Is that truly hopeful? Well, indeed it is for Christ's victory is complete, but the path to victory is difficult and fraught with pain. In his post Newsom is reflecting on the current generation, a generation that finds the Joker "awesome" and says:
For a generation like that, it occurs to me that, though absolutely true, it will not do for Christians to simply tell this culture about a hero who really will overcome evil in the world. Why? Because even in the Christian story, the answer is not expressed that tidily.
I would argue it has never been right to teach such a tidy version of the gospel. We cannot be resurrected unless we are crucified.

For a very long time we have been selling salvation, but we have neglected to point out hat salvation is very different from "happily every after." My heart grieves for the 1000's of souls the church has sold salvation that have walked away from it because what they got was something very different from what they thought they were buying. How much enmity towards the church exists becasue of this very phenomena?

And I always come back to the fact that we tend to do such a poor job of representing what the gospel truly offers becasue we refuse to face it ourselves. We hide from the difficulties, we pretend like they don't exist. We look at the cross and say "Cool!" when we should be seeking to join Christ on it.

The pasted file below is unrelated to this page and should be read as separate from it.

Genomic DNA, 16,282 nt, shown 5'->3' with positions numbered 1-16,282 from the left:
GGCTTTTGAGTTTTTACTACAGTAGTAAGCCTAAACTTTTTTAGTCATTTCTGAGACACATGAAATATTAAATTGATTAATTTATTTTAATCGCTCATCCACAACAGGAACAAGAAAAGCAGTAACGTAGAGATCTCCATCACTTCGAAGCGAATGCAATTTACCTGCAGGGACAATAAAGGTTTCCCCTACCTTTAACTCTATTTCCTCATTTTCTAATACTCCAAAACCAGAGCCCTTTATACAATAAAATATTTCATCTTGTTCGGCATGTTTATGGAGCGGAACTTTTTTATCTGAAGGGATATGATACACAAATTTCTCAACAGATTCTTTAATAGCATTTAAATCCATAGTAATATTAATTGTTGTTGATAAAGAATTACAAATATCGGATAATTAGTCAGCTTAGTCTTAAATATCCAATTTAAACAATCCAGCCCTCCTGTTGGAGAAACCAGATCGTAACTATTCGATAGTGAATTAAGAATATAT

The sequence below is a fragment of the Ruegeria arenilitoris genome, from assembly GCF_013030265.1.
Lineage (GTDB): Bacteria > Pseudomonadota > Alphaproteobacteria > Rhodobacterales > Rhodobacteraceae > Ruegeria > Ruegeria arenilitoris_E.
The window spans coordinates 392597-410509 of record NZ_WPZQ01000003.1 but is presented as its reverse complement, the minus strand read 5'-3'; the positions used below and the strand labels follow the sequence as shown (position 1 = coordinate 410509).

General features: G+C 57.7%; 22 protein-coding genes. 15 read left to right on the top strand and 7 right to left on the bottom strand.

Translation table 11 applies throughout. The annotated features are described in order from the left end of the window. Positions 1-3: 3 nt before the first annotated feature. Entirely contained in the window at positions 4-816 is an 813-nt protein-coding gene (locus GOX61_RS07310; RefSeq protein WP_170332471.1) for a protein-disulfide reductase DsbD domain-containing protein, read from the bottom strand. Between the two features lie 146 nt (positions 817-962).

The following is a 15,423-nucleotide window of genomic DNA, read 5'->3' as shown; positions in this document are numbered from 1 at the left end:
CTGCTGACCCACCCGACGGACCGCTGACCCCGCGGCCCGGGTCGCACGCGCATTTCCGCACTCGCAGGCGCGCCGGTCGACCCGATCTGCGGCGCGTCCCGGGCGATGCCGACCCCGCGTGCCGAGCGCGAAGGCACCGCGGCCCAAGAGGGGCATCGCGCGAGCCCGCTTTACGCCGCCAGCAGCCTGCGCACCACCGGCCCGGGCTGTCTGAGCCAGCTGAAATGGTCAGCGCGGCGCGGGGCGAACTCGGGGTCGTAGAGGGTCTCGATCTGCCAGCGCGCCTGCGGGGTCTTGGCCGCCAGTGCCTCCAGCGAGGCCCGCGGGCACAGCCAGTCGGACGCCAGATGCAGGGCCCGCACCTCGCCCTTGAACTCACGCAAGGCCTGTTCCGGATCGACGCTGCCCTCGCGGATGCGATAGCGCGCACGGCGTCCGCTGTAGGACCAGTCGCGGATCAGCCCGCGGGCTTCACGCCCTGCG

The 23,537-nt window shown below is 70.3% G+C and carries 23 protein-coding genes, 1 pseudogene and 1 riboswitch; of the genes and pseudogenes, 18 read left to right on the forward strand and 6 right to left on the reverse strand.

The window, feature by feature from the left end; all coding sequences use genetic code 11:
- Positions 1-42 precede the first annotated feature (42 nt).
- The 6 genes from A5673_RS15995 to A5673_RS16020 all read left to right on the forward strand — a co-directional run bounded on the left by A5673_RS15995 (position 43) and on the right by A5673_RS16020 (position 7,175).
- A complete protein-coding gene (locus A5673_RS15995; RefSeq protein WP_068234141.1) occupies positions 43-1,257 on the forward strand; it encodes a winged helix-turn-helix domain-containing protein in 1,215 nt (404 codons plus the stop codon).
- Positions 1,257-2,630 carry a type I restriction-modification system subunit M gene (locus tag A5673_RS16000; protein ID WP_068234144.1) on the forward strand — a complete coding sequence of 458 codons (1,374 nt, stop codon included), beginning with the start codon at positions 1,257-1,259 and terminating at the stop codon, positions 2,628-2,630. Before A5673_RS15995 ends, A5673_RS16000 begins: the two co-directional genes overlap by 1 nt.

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Tuesday, October 14, 2008


Anglican, Denominations, and Conventions

The commentaries in the wake of the Anglican Lambeth Conference last summer were most interesting. I could not help but be drawn to reactions on the left, London Guardian, and the right, Al Mohler.

They are both looking at schism and the left was saying "Maybe we should not be there to begin with:
Maybe liberal Anglicans are waking up to the fact that liberalism and institutional Christianity are not gently compatible, as they were told by lots of well-meaning Anglican thinkers. That tradition is admirable, but it is dead. Williams is a deeply admirable man, but he has no vision for Christianity's renewal in the context of liberal culture. He is offering a slightly nicer version of Roman Catholicism – an international communion whose unity trumps all other concerns.